Gino DiCaro

Conference Highlights Workforce Development and the California Ecomomy

By Gino DiCaro, VP, Communications

Capitol Update, April 9, 2004 Share this on FacebookTweet thisEmail this to a friend

The California Workforce Association and California Association for Local Economic Development jointly hosted a conference this week to discuss policies that should be embraced to grow the California economy, with an emphasis on the critical need for a skilled workforce to fuel that economic growth.

One speaker called the looming workforce crisis in California a "perfect storm" of state, national and global conditions: immigration of undereducated citizens, retirement of highly skilled baby boomers, an increasingly high-tech economy, declining manufacturing employment, attractive locations outside California to outsource production, lagging public investment in housing and infrastructure, and declining budgets for education and workforce retraining.

Complicating the task of developing policy solutions for California, but also offering opportunities for success is the deep and diverse nature of the economy, both regionally and by industry sector. There are nine economic regions described by the "Regional Economies Project" being conducted by the California Economies Project. Each has its own complex of attributes - demographics, population density, industry types, natural resources, infrastructure - and each requires a unique and focused plan for the future.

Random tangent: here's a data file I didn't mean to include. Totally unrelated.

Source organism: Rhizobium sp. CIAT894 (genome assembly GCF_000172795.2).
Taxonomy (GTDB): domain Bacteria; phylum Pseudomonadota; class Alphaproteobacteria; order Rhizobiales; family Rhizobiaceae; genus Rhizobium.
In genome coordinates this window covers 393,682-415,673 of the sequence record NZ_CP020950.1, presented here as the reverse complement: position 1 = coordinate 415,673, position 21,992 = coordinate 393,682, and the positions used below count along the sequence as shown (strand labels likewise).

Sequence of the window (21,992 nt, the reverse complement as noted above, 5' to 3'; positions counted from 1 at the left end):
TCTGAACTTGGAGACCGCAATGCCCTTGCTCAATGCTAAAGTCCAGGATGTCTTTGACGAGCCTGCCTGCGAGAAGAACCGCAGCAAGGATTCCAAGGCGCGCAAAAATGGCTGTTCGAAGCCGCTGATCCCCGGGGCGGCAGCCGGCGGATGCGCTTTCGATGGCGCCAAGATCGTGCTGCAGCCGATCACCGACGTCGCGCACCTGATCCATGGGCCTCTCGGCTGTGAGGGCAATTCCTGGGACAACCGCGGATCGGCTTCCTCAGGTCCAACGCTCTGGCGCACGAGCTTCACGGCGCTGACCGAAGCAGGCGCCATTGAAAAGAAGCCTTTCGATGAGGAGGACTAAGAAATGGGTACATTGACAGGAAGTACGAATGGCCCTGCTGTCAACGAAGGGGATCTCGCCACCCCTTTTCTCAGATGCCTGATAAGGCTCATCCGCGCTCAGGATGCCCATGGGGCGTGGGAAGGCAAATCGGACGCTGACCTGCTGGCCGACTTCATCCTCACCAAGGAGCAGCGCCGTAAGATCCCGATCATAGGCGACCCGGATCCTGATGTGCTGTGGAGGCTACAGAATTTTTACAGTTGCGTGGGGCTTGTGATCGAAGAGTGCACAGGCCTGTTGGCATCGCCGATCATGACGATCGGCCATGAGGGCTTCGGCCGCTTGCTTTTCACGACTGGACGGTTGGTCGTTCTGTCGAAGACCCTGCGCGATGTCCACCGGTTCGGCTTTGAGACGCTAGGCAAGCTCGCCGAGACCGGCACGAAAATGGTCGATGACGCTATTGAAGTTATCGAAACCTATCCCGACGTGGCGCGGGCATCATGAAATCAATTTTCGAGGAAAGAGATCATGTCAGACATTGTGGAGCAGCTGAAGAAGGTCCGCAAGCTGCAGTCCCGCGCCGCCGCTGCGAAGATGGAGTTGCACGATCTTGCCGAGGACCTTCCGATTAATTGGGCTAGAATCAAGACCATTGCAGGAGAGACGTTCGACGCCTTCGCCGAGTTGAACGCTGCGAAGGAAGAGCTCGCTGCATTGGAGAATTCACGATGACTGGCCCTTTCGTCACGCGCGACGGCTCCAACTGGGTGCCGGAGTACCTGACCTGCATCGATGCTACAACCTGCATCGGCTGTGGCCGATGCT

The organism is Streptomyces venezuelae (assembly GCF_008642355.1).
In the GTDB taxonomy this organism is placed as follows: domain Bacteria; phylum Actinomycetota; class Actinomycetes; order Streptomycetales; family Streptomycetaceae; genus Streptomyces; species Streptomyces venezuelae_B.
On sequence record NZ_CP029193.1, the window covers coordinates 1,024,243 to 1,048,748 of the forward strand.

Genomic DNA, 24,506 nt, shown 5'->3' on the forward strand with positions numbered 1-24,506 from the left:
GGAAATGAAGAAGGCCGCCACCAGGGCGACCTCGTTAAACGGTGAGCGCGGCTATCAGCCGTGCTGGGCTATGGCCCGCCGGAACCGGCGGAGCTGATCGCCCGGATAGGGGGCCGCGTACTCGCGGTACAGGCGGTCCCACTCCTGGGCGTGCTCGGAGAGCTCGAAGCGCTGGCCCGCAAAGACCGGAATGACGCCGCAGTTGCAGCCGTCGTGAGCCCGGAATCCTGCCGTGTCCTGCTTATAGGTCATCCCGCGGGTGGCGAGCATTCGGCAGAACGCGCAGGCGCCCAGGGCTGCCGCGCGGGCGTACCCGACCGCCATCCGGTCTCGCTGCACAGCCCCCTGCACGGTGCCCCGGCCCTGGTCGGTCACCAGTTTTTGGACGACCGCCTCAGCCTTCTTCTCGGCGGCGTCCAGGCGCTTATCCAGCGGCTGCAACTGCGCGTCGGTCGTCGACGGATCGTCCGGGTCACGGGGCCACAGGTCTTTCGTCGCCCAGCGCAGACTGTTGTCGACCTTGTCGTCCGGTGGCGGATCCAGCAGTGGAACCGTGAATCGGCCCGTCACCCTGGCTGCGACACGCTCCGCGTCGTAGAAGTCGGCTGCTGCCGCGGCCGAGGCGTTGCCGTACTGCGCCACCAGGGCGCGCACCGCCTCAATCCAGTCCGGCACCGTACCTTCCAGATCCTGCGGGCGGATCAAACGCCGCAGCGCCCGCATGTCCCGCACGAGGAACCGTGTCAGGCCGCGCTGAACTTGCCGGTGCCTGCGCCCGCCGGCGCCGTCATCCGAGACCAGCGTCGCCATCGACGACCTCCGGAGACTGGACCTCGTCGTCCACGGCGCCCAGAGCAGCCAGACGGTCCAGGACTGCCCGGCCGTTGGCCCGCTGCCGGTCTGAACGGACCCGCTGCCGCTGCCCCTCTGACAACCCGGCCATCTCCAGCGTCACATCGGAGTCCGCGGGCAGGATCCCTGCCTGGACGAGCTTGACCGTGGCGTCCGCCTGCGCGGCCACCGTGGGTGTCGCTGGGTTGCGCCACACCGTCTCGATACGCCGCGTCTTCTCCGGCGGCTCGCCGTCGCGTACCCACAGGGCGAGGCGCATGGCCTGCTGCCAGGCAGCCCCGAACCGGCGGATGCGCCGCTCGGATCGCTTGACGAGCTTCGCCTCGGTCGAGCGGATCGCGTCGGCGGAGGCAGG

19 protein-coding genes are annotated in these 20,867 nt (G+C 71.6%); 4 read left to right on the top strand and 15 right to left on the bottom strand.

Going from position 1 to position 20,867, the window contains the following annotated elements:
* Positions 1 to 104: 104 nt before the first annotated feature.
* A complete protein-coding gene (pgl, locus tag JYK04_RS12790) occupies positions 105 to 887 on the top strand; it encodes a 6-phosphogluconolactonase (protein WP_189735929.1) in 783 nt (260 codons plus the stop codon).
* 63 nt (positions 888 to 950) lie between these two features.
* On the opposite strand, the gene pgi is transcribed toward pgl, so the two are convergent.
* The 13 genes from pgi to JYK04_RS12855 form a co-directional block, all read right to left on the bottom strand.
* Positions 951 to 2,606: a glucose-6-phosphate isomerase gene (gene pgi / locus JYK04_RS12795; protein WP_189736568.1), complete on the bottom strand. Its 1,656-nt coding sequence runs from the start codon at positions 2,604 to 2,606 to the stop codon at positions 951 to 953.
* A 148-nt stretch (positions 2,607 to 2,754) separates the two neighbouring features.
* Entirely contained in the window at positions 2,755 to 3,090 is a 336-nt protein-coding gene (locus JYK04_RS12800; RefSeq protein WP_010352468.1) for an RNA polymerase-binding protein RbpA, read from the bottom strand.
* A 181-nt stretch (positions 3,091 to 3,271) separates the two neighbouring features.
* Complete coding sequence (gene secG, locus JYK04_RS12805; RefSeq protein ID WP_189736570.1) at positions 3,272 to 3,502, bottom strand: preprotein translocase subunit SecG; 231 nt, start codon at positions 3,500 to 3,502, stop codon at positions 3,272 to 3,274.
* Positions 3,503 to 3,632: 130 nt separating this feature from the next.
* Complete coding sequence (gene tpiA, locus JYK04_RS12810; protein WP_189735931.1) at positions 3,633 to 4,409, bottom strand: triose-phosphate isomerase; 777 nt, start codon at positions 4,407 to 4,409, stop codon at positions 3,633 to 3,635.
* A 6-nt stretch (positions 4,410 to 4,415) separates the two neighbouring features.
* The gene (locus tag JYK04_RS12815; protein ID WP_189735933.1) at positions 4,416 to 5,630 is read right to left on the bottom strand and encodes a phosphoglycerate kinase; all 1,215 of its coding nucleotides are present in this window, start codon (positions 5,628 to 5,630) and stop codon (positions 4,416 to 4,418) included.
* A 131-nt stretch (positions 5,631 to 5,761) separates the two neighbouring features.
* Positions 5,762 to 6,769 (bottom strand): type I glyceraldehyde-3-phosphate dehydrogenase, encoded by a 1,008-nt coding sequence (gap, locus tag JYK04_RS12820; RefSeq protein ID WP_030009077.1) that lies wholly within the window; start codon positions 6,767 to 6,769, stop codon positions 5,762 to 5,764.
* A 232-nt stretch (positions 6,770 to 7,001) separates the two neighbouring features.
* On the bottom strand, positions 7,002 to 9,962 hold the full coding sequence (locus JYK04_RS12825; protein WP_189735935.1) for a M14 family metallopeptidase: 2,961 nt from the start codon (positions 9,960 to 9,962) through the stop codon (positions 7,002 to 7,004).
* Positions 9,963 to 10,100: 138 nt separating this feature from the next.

Representatives of the Schwarzenegger administration described how he plans to support economic recovery in California.

Sunne McPeak, Secretary of Business, Transportation and Housing, emphasized the need for planning on a regional basis. She described the tremendous need for infrastructure investment and the current impediments to regional planning, particularly the misalignment between tax revenues and local development decisions. She was joined by Mark Mosher, Acting Director of the California Commission on Jobs and Economic Growth. The commission, established by Governor Schwarzenegger, has been fighting to keep and attract companies, including Genentech, Virgin Records and Amy's Kitchens. The state will soon embark on an aggressive campaign to counter the poaching efforts of our neighboring states.

Victoria Bradshaw, Acting Secretary of the California Labor & Workforce Development Agency, described how to make the most of our programs to support workforce development and training in California. Noting that there is not enough money to fund all our training needs, we must ensure that the existing dollars are not diverted to other uses. We must also prioritize the spending of discretionary dollars to high wage jobs in growing industries, lower wage jobs at the bottom of career ladders, and focus on identified needs, such as healthcare and nursing. Adult-training must focus on getting a job and being adaptable and employable as jobs descriptions change. Finally, there is a huge need to understand the workforce needs of companies that have not yet been created but promise to lead California into the 21st Century..

The California Manufacturers & Technology Association was on hand to describe the workforce needs of manufacturers. Dorothy Rothrock shared research conducted by the National Association of Manufacturers that found more than two-thirds of the employer associations surveyed ranked "hiring, retaining and maintaining the skills of the workforce" as the number one problem facing their members. She described the challenges in California, including a lack of emphasis on industrial arts in K-12 education, insufficient funding for incumbent workforce retraining, and the growing number of small businesses without human resources departments or formal in-house training programs.
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